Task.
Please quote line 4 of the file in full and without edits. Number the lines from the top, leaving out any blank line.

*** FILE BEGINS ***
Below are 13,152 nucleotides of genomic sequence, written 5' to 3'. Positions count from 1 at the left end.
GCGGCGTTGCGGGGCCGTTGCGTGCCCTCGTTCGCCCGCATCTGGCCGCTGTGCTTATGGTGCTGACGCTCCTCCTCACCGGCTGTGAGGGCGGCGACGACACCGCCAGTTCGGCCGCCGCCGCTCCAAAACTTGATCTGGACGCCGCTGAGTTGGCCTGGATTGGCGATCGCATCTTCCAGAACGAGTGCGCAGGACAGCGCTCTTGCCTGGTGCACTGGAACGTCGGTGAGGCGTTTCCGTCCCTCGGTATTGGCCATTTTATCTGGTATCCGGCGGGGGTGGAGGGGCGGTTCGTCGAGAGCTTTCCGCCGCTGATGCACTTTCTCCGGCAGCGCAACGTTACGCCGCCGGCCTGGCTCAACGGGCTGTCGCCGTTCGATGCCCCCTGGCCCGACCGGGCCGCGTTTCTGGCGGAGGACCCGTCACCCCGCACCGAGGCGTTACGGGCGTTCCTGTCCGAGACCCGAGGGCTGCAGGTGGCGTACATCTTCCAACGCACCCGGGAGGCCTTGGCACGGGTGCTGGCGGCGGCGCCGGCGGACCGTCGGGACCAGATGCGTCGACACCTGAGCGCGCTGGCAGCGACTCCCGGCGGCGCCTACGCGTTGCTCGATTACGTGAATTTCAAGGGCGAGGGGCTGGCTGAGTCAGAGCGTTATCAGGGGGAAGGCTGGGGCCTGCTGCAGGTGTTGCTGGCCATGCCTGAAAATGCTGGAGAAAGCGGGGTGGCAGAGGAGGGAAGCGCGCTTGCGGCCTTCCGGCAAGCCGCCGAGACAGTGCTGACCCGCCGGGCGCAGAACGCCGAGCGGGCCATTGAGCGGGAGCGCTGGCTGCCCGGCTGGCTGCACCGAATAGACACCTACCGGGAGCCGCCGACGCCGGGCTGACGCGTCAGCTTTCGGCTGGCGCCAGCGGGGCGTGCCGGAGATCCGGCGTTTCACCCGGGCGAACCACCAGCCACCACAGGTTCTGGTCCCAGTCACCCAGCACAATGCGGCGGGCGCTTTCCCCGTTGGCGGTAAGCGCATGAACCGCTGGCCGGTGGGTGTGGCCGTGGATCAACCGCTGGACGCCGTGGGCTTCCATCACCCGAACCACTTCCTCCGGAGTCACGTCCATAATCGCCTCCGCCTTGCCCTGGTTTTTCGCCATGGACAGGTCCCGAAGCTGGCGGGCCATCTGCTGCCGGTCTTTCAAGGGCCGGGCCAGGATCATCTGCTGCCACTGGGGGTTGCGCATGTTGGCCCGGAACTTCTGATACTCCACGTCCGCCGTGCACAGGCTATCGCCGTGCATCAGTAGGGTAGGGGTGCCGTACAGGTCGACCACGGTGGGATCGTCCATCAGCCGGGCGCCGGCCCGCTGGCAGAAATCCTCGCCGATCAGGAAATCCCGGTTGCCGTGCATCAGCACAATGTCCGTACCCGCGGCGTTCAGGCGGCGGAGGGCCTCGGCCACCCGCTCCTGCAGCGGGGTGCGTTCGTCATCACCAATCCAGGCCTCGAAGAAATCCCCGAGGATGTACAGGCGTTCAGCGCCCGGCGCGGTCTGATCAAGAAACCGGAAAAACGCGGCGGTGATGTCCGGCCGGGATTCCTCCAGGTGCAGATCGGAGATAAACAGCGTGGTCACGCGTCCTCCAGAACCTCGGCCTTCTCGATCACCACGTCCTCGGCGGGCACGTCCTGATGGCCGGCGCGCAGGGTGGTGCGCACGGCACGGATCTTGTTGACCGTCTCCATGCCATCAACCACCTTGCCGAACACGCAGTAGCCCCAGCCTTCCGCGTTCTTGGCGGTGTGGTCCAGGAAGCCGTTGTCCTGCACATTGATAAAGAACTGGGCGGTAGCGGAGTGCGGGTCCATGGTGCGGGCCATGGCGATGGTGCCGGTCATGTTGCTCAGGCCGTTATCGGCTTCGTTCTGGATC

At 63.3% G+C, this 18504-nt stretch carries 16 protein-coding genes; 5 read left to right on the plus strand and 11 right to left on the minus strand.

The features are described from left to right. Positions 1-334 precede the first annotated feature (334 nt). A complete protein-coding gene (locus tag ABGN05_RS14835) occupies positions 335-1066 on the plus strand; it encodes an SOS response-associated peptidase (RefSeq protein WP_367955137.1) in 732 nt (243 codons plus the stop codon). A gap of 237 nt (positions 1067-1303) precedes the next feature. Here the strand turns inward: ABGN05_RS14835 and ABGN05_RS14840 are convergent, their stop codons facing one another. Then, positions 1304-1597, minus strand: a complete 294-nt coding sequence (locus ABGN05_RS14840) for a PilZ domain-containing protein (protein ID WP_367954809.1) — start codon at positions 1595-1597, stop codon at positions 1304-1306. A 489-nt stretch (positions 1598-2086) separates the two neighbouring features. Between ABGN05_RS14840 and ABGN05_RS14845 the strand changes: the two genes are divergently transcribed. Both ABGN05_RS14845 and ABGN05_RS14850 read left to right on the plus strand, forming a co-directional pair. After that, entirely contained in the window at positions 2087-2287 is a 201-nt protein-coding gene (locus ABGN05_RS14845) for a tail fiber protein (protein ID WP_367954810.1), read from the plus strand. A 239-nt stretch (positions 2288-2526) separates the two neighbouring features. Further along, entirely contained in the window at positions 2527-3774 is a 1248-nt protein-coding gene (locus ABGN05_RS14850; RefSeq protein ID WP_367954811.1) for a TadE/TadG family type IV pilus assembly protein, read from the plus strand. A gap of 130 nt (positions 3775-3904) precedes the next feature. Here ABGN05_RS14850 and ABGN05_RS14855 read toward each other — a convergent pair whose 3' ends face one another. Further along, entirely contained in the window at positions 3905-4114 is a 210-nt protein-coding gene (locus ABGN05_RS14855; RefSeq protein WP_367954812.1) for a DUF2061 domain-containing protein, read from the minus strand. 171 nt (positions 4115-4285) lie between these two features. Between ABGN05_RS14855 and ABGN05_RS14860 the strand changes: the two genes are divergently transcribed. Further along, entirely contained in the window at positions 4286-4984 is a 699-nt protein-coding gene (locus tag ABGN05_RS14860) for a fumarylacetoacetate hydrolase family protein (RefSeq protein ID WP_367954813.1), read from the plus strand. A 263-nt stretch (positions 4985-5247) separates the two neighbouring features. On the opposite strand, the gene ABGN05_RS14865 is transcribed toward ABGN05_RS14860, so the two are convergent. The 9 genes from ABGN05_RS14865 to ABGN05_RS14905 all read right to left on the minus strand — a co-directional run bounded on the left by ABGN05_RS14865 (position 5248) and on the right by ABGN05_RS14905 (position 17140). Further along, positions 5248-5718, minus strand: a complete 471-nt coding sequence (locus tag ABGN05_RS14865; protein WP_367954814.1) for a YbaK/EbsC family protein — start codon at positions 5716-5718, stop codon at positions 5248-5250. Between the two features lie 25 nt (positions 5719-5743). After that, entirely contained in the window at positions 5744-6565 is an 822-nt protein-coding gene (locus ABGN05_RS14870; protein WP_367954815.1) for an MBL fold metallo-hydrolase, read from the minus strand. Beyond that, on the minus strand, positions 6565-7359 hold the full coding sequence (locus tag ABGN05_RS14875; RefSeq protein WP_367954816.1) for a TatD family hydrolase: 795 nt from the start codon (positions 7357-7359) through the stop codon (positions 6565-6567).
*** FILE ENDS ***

The features are described from left to right. Positions 1-334 precede the first annotated feature (334 nt). A complete protein-coding gene (locus tag ABGN05_RS14835) occupies positions 335-1066 on the plus strand; it encodes an SOS response-associated peptidase (RefSeq protein WP_367955137.1) in 732 nt (243 codons plus the stop codon). A gap of 237 nt (positions 1067-1303) precedes the next feature. Here the strand turns inward: ABGN05_RS14835 and ABGN05_RS14840 are convergent, their stop codons facing one another. Then, positions 1304-1597, minus strand: a complete 294-nt coding sequence (locus ABGN05_RS14840) for a PilZ domain-containing protein (protein ID WP_367954809.1) — start codon at positions 1595-1597, stop codon at positions 1304-1306. A 489-nt stretch (positions 1598-2086) separates the two neighbouring features. Between ABGN05_RS14840 and ABGN05_RS14845 the strand changes: the two genes are divergently transcribed. Both ABGN05_RS14845 and ABGN05_RS14850 read left to right on the plus strand, forming a co-directional pair. After that, entirely contained in the window at positions 2087-2287 is a 201-nt protein-coding gene (locus ABGN05_RS14845) for a tail fiber protein (protein ID WP_367954810.1), read from the plus strand. A 239-nt stretch (positions 2288-2526) separates the two neighbouring features. Further along, entirely contained in the window at positions 2527-3774 is a 1248-nt protein-coding gene (locus ABGN05_RS14850; RefSeq protein ID WP_367954811.1) for a TadE/TadG family type IV pilus assembly protein, read from the plus strand. A gap of 130 nt (positions 3775-3904) precedes the next feature. Here ABGN05_RS14850 and ABGN05_RS14855 read toward each other — a convergent pair whose 3' ends face one another. Further along, entirely contained in the window at positions 3905-4114 is a 210-nt protein-coding gene (locus ABGN05_RS14855; RefSeq protein WP_367954812.1) for a DUF2061 domain-containing protein, read from the minus strand. 171 nt (positions 4115-4285) lie between these two features. Between ABGN05_RS14855 and ABGN05_RS14860 the strand changes: the two genes are divergently transcribed. Further along, entirely contained in the window at positions 4286-4984 is a 699-nt protein-coding gene (locus tag ABGN05_RS14860) for a fumarylacetoacetate hydrolase family protein (RefSeq protein ID WP_367954813.1), read from the plus strand. A 263-nt stretch (positions 4985-5247) separates the two neighbouring features. On the opposite strand, the gene ABGN05_RS14865 is transcribed toward ABGN05_RS14860, so the two are convergent. The 9 genes from ABGN05_RS14865 to ABGN05_RS14905 all read right to left on the minus strand — a co-directional run bounded on the left by ABGN05_RS14865 (position 5248) and on the right by ABGN05_RS14905 (position 17140). Further along, positions 5248-5718, minus strand: a complete 471-nt coding sequence (locus tag ABGN05_RS14865; protein WP_367954814.1) for a YbaK/EbsC family protein — start codon at positions 5716-5718, stop codon at positions 5248-5250. Between the two features lie 25 nt (positions 5719-5743). After that, entirely contained in the window at positions 5744-6565 is an 822-nt protein-coding gene (locus ABGN05_RS14870; protein WP_367954815.1) for an MBL fold metallo-hydrolase, read from the minus strand. Beyond that, on the minus strand, positions 6565-7359 hold the full coding sequence (locus tag ABGN05_RS14875; RefSeq protein WP_367954816.1) for a TatD family hydrolase: 795 nt from the start codon (positions 7357-7359) through the stop codon (positions 6565-6567).